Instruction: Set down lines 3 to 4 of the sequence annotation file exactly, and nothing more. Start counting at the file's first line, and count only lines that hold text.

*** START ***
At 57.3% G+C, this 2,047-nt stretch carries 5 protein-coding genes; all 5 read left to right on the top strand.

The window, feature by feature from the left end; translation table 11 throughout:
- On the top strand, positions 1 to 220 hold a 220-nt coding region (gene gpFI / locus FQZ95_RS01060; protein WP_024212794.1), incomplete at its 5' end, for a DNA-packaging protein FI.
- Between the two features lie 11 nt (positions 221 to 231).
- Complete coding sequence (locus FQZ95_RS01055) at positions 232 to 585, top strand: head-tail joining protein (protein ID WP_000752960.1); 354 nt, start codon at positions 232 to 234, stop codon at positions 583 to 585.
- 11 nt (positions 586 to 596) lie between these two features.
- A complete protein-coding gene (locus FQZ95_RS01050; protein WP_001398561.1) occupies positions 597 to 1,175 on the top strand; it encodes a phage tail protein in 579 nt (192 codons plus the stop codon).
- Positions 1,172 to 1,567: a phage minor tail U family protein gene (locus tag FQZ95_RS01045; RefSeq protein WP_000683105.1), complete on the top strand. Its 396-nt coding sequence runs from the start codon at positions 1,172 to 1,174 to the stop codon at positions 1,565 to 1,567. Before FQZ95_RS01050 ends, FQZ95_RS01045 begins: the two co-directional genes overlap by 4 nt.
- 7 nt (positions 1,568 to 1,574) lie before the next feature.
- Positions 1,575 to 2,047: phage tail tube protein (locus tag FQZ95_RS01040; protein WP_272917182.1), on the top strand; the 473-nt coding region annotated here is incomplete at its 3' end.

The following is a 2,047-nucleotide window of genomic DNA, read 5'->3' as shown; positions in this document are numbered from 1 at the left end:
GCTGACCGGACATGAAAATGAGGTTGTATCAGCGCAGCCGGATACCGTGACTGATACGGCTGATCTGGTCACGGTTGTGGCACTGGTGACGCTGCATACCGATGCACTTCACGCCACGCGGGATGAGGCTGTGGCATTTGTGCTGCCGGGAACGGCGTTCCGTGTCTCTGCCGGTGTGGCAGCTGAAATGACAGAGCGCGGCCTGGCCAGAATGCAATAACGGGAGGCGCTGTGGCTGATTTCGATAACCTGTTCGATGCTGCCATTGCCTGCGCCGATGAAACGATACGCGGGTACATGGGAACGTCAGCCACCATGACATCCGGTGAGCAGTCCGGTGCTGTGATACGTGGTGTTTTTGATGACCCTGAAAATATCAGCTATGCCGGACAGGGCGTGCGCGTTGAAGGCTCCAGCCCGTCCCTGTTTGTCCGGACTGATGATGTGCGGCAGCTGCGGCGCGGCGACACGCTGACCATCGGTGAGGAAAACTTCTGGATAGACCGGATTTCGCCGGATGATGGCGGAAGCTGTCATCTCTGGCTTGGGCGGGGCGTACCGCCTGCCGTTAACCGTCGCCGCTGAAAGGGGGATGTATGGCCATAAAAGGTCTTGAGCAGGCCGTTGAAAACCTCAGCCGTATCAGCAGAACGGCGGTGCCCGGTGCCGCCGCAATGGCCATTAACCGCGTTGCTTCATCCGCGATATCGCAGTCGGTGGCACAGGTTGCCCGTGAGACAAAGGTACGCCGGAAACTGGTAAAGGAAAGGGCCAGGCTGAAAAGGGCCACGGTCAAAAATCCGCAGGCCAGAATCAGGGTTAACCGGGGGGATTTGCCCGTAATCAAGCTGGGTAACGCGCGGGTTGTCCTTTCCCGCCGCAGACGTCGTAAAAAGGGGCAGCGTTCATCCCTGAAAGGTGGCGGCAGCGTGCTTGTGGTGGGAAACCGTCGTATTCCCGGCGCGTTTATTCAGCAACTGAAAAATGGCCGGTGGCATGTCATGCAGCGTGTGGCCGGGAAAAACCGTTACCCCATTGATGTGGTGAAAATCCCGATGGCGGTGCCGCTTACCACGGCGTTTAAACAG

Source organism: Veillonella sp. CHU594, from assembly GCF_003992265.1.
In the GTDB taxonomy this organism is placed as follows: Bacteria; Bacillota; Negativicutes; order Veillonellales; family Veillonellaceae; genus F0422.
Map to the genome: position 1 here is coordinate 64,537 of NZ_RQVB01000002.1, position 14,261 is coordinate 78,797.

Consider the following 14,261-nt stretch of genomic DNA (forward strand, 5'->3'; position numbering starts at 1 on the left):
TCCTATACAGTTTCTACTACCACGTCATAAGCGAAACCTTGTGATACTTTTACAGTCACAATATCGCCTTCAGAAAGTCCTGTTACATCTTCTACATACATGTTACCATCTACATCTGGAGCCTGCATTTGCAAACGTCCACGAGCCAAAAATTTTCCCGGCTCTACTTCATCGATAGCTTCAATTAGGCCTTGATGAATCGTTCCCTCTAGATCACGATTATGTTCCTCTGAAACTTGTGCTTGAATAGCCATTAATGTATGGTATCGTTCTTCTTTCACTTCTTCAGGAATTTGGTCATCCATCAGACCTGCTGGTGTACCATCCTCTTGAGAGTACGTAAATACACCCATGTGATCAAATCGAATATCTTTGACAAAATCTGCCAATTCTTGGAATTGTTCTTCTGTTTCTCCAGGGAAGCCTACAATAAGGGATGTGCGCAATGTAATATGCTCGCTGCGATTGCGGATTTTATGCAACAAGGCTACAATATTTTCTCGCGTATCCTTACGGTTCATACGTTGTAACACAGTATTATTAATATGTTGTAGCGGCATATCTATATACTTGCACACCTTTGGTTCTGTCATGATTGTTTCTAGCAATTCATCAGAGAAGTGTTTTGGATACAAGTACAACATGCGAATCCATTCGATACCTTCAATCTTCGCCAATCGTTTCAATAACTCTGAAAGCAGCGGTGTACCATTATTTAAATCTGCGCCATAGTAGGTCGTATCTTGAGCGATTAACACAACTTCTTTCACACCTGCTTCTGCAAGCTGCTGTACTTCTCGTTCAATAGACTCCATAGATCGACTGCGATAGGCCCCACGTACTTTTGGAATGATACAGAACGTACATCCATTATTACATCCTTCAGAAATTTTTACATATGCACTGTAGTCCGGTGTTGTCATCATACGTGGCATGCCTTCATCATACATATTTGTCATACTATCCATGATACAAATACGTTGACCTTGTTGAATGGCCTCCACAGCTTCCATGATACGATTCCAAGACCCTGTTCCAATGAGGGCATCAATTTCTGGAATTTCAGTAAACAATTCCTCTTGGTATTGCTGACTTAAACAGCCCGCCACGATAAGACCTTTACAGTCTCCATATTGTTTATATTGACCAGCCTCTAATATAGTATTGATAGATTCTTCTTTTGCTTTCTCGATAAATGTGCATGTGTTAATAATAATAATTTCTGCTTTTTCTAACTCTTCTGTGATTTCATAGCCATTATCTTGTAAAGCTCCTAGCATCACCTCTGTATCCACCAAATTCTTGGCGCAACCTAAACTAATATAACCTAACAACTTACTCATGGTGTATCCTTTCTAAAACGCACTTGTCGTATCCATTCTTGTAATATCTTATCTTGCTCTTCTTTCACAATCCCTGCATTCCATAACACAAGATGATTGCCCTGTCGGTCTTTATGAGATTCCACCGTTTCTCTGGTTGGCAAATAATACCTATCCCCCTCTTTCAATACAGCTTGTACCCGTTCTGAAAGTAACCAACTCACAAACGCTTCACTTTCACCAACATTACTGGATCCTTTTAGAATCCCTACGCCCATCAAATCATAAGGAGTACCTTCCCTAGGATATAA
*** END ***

- On the top strand, positions 1 to 220 hold a 220-nt coding region (gene gpFI / locus FQZ95_RS01060; protein WP_024212794.1), incomplete at its 5' end, for a DNA-packaging protein FI.
- Between the two features lie 11 nt (positions 221 to 231).